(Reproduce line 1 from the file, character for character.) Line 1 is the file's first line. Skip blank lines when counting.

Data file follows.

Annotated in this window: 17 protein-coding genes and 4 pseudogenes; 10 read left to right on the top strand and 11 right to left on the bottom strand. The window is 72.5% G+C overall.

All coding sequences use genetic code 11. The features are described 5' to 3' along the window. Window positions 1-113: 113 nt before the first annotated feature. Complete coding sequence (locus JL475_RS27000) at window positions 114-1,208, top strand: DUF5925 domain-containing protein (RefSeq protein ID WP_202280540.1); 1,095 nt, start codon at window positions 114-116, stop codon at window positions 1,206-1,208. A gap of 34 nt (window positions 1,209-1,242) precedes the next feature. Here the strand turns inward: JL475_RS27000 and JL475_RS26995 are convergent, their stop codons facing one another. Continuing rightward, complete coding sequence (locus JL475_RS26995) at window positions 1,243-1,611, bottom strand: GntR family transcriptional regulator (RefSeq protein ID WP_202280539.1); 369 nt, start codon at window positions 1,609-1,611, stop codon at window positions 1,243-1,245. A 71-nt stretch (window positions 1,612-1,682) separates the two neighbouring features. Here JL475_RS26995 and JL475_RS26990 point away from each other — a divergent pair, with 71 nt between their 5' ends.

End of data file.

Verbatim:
Annotated in this window: 17 protein-coding genes and 4 pseudogenes; 10 read left to right on the top strand and 11 right to left on the bottom strand. The window is 72.5% G+C overall.